The first thought I had while reading South of Superior, the debut novel by Ellen Airgood, was: "Madeline Stone must be nuts."
Why else would a 35-year-old engaged woman living in Chicago decide to pack up everything, leave her job and her relationship, and move to one of the most remote towns in Michigan's Upper Peninsula? And to top it off, she makes the move to help take care of an aging woman she doesn't even know.
Seriously, I couldn't think of a reason why. That is, until I became engrossed in Madeline's quest for self-discovery.
From the opening pages of Airgood's novel, it was apparent that Madeline was looking for something. She had been raised in Chicago by a kindly woman who took her in after she was abandoned as a toddler.
But now her dear Emmy is deceased and she finds herself in a relationship with a man she's not sure she loves. And that's when she receives a letter from Gladys Hansen, the former "lady friend" of her deceased biological grandfather who she never knew because he refused to take her in when her teenaged mother abandoned her.
The letter is an invitation, perhaps even a plea, asking Madeline to come to northern Michigan to help care for Gladys' sister, who is crippled with arthritis. Gladys knows that Madeline has what it takes — she took care of Emmy for all those years — and she notes that maybe it's time for Madeline to finally see her hometown and her true beginnings.
Despite some misgivings, Madeline accepts. She rationalizes it by insisting it was to be an adventure. But the reader learns that the decision "was to maybe fix what was broken in her, if anything could, but that fact she kept to herself."
So Madeline moves to McAllaster on the southern shores of Lake Superior, where the air is brisk, everyone knows everyone, and "the effect of the stillness was primeval."
She definitely was not in Chicago anymore.
Eventually, Madeline works her way into the community: She becomes just as enraged as the locals when the grocery store owners — transplants from downstate — cut off those customers who have for years taken food on credit with the promise to pay. She takes in the young son of a teenaged mother who was seriously injured in a car crash. And she makes up her mind to finally sell her Chicago apartment and invest in a boarded-up hotel that she intends to return to its former glory.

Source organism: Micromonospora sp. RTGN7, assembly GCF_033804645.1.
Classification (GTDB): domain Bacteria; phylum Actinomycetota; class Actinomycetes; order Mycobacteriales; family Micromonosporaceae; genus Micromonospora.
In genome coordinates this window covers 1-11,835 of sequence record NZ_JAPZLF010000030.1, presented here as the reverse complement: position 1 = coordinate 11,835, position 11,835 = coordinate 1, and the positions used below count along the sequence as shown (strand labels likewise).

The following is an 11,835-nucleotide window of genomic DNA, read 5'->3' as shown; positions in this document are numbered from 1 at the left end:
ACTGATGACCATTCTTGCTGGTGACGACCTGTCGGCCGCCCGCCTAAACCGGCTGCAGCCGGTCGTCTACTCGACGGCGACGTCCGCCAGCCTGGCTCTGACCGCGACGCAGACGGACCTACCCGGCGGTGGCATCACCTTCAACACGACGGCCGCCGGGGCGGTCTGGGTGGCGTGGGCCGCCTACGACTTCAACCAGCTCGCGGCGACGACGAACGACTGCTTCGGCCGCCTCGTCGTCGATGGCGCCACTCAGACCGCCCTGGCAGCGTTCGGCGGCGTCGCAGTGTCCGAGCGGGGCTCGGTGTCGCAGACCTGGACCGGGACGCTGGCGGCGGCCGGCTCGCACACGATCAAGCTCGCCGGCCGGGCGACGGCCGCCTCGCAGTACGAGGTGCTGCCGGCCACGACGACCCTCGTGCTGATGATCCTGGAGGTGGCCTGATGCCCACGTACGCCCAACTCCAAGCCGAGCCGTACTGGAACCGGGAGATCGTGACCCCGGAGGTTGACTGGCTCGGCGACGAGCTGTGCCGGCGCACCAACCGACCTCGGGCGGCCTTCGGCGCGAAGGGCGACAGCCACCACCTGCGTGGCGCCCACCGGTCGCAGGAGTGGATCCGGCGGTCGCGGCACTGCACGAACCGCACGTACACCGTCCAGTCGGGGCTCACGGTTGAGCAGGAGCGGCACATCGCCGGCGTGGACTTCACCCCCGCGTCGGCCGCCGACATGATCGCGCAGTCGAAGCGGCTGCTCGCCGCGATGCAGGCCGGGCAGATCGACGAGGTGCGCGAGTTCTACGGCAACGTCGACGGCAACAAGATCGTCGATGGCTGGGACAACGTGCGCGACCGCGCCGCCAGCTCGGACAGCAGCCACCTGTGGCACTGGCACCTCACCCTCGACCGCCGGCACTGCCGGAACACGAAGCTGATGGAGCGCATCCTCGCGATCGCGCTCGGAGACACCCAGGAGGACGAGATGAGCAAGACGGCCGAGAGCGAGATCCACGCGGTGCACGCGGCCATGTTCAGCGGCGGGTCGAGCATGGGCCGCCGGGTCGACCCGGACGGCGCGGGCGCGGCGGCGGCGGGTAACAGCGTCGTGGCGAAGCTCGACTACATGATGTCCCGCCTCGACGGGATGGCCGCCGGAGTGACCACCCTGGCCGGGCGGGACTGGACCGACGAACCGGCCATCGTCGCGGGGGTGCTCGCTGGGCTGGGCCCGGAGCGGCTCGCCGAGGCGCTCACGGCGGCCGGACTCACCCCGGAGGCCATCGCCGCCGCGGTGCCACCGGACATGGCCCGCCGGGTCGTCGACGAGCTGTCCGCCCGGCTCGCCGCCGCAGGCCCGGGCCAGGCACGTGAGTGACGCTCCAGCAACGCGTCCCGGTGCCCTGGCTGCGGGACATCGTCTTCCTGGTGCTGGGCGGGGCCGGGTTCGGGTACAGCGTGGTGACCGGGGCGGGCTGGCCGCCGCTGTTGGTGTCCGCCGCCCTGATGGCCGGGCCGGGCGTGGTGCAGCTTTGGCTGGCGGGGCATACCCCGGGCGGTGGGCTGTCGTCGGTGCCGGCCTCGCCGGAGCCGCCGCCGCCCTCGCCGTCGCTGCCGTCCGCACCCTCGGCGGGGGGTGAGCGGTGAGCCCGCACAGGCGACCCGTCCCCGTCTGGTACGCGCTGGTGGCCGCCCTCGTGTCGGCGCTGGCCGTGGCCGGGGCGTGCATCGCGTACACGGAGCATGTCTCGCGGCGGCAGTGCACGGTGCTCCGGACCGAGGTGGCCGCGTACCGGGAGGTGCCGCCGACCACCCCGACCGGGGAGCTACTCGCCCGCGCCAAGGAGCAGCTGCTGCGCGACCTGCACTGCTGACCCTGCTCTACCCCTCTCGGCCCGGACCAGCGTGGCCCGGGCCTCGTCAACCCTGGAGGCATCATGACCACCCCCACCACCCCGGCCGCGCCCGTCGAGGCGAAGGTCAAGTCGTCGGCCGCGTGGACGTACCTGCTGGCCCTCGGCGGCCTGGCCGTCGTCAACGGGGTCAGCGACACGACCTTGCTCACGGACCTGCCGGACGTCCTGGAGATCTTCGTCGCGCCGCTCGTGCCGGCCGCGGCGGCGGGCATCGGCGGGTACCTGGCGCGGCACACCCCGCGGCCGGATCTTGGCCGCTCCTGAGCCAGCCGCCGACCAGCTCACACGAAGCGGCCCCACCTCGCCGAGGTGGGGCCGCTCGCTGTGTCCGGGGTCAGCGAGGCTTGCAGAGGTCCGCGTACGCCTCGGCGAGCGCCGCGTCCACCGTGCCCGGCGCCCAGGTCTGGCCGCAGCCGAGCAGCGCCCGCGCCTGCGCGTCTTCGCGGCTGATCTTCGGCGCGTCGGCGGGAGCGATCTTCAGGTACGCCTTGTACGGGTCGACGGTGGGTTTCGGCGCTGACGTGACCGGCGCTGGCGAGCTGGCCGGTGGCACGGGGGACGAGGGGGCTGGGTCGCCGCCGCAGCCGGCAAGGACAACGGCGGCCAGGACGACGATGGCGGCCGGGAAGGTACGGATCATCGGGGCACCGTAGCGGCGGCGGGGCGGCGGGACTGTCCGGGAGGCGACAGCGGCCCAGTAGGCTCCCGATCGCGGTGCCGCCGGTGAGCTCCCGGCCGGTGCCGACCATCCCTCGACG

In essence, she decides to make McAllaster her home.
But although Madeline loves the serenity, the beauty, and even the unpredictable weather, it is the Stone history — namely that of her grandfather — with which she falls most in love. And little by little, she continues to dig into her past, even discovering that she has a great-uncle who is still alive and living in a nearby home for disabled adults.
The pieces are starting to fit. But she still needs help figuring out — and more importantly, accepting — why her grandfather would say no to taking her in when she was only 3 and without a mother.
That help could only come from Gladys and for most of the book, the hard-nosed woman is unwilling, or perhaps unsure how, to open up Madeline's past.
Airgood is successful in creating an emotional novel about family and the strong ties that exist within a small, nearly isolated community. A big city transplant herself, Airgood moved to a remote town in Michigan's U.P. after a camping trip with her sister led her into a small diner where she fell in love with the diner owner who cooked her up a grilled cheese sandwich.
Today, she works long hours alongside her husband as a waitress and full-time baker at the diner.
Airgood is quick to point out that although there are notable similarities between herself and Madeline, she built Madeline's story "block by block" and did not fashion the character's romantic life after her relationship with her husband.
The town of McAllaster — although fictional — is based on reality, though. And despite what some note as the isolated and brutal conditions of the Lake Superior shores, Airgood harnesses in her story what is addicting about it.
But although Madeline's independence prompts her to move to this out-of-the-way part of the country, it is her realization that she has become a member of a "tribe" that leads her to make it home. McAllaster is a place where its people do not always get along and often they take pleasure in another's mistakes. "But when there was trouble, there was help."
And with that Madeline found what she was searching for: an understanding of her past, a place where she belonged, and eager anticipation for what would happen next.
Contact Erica Blake at: firstname.lastname@example.org or 419-213-2134.
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